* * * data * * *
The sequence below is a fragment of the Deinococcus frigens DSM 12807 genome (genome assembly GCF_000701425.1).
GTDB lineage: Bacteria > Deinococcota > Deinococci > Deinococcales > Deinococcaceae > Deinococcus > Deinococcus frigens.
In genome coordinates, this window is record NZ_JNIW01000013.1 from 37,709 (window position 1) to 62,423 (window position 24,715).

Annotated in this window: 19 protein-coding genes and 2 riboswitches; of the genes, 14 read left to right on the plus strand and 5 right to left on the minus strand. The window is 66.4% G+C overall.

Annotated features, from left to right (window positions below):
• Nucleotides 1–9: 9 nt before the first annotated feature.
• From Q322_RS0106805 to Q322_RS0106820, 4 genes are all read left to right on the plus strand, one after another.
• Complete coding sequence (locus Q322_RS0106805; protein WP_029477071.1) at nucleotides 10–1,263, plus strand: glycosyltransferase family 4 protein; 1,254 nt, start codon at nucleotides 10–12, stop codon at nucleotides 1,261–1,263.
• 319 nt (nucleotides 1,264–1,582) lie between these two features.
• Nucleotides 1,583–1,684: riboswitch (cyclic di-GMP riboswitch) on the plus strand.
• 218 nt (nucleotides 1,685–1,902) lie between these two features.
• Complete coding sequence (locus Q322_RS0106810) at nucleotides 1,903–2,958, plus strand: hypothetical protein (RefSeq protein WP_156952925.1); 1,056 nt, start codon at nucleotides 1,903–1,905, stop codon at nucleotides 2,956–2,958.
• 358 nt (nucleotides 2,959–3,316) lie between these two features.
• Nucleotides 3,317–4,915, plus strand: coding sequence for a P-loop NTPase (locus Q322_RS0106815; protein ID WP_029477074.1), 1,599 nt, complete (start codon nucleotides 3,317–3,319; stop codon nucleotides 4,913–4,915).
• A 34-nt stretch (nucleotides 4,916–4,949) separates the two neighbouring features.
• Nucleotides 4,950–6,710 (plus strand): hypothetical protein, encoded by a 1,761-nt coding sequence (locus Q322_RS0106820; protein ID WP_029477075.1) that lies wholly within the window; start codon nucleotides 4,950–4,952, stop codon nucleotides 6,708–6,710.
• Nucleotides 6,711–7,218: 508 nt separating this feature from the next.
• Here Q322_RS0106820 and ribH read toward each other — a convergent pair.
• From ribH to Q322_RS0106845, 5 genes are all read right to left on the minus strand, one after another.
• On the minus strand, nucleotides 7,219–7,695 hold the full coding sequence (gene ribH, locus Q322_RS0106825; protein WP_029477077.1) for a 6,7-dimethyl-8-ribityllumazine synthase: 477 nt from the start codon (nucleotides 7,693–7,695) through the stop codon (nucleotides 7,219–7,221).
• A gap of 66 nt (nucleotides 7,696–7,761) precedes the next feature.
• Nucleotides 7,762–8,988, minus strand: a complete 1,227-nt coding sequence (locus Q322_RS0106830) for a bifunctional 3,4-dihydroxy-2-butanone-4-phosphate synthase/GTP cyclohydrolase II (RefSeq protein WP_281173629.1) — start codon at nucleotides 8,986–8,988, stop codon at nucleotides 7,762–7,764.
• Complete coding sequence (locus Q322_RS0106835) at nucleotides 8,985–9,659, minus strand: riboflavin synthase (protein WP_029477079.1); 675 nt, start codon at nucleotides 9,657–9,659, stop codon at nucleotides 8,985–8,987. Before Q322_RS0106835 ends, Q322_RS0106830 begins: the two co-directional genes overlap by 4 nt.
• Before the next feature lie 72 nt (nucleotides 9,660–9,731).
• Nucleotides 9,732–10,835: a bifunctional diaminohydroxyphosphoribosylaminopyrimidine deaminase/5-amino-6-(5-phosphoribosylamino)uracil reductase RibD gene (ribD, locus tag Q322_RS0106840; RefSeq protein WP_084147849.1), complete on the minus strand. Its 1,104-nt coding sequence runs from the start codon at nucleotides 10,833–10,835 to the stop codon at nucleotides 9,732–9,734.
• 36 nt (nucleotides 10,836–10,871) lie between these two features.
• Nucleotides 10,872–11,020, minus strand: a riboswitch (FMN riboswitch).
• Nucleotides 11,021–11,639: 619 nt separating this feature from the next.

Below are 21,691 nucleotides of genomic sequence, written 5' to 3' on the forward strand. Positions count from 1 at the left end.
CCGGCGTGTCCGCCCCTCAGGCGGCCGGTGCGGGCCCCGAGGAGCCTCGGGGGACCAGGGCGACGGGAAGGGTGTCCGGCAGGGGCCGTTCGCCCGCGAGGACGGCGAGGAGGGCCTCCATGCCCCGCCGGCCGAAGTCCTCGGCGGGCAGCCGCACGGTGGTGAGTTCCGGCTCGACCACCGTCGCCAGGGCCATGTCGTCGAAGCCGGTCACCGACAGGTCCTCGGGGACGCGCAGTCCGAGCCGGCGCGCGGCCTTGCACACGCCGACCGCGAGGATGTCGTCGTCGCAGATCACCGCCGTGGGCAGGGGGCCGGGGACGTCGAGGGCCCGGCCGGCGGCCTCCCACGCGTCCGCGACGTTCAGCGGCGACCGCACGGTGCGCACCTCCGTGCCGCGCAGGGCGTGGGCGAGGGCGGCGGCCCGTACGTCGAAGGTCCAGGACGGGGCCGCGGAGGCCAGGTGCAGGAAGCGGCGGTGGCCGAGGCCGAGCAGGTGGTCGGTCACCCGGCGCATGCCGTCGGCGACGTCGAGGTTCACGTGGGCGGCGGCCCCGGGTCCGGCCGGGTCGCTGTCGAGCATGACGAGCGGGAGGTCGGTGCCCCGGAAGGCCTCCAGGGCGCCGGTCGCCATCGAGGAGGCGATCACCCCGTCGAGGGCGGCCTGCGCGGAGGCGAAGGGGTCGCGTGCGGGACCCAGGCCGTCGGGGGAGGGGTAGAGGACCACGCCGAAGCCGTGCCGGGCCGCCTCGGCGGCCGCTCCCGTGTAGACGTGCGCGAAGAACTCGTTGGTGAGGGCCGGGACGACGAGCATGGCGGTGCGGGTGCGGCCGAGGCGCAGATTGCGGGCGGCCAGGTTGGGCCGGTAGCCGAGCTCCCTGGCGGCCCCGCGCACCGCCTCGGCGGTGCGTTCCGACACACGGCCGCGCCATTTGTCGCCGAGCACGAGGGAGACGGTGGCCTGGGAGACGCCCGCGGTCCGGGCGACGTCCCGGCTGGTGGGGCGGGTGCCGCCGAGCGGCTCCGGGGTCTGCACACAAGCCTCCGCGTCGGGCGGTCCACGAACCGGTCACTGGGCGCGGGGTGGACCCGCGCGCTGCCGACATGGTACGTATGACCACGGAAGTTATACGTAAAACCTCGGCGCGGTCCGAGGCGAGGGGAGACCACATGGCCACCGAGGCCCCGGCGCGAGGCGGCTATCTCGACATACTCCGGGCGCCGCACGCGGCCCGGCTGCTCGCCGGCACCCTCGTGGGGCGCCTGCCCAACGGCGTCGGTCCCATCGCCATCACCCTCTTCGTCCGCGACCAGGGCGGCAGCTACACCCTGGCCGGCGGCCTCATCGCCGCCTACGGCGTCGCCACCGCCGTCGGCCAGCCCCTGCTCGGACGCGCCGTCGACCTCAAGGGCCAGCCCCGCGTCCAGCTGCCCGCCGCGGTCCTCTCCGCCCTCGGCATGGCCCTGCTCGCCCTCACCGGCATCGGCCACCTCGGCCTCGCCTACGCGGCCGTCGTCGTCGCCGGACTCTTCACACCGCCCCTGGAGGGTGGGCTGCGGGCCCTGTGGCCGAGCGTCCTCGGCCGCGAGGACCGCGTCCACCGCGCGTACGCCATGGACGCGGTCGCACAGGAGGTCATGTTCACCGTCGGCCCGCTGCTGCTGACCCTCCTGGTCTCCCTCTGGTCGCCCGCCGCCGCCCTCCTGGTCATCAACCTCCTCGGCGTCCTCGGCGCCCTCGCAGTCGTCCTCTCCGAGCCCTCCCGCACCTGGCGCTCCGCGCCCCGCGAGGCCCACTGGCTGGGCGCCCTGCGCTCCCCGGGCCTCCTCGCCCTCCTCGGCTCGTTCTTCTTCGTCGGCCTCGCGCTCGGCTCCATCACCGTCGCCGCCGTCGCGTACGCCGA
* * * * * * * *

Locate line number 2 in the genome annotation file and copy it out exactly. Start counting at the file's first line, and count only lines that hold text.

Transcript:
GTDB lineage: Bacteria > Deinococcota > Deinococci > Deinococcales > Deinococcaceae > Deinococcus > Deinococcus frigens.